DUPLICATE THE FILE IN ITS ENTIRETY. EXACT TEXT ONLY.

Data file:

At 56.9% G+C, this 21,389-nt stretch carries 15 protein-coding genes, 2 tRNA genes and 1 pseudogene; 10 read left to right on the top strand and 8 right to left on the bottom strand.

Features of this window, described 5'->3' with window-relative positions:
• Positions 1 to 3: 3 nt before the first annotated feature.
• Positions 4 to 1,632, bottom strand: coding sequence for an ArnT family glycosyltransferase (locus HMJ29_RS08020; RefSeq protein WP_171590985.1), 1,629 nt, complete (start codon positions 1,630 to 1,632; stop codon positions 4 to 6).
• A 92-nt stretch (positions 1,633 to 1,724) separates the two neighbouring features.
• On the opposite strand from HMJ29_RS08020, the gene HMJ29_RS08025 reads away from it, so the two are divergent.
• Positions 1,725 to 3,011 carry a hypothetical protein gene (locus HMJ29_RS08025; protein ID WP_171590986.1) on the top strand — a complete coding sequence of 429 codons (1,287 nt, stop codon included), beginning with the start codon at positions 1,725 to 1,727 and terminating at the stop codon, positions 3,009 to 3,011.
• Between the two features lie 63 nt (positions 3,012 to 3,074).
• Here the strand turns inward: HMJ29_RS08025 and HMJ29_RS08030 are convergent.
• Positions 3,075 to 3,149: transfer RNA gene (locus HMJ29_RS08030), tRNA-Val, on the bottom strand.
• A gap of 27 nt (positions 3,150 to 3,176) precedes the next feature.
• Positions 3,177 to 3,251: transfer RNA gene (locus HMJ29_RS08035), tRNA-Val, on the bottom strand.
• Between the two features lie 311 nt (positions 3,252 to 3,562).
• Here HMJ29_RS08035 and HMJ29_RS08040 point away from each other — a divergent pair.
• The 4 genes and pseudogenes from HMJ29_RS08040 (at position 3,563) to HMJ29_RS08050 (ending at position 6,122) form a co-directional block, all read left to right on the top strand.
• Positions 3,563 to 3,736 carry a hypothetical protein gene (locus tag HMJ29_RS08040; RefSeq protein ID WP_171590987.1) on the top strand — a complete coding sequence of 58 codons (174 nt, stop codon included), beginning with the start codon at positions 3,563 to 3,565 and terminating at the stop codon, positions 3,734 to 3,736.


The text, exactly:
At 56.9% G+C, this 21,389-nt stretch carries 15 protein-coding genes, 2 tRNA genes and 1 pseudogene; 10 read left to right on the top strand and 8 right to left on the bottom strand.

Features of this window, described 5'->3' with window-relative positions:
• Positions 1 to 3: 3 nt before the first annotated feature.
• Positions 4 to 1,632, bottom strand: coding sequence for an ArnT family glycosyltransferase (locus HMJ29_RS08020; RefSeq protein WP_171590985.1), 1,629 nt, complete (start codon positions 1,630 to 1,632; stop codon positions 4 to 6).
• A 92-nt stretch (positions 1,633 to 1,724) separates the two neighbouring features.
• On the opposite strand from HMJ29_RS08020, the gene HMJ29_RS08025 reads away from it, so the two are divergent.
• Positions 1,725 to 3,011 carry a hypothetical protein gene (locus HMJ29_RS08025; protein ID WP_171590986.1) on the top strand — a complete coding sequence of 429 codons (1,287 nt, stop codon included), beginning with the start codon at positions 1,725 to 1,727 and terminating at the stop codon, positions 3,009 to 3,011.
• Between the two features lie 63 nt (positions 3,012 to 3,074).
• Here the strand turns inward: HMJ29_RS08025 and HMJ29_RS08030 are convergent.
• Positions 3,075 to 3,149: transfer RNA gene (locus HMJ29_RS08030), tRNA-Val, on the bottom strand.
• A gap of 27 nt (positions 3,150 to 3,176) precedes the next feature.
• Positions 3,177 to 3,251: transfer RNA gene (locus HMJ29_RS08035), tRNA-Val, on the bottom strand.
• Between the two features lie 311 nt (positions 3,252 to 3,562).
• Here HMJ29_RS08035 and HMJ29_RS08040 point away from each other — a divergent pair.
• The 4 genes and pseudogenes from HMJ29_RS08040 (at position 3,563) to HMJ29_RS08050 (ending at position 6,122) form a co-directional block, all read left to right on the top strand.
• Positions 3,563 to 3,736 carry a hypothetical protein gene (locus tag HMJ29_RS08040; RefSeq protein ID WP_171590987.1) on the top strand — a complete coding sequence of 58 codons (174 nt, stop codon included), beginning with the start codon at positions 3,563 to 3,565 and terminating at the stop codon, positions 3,734 to 3,736.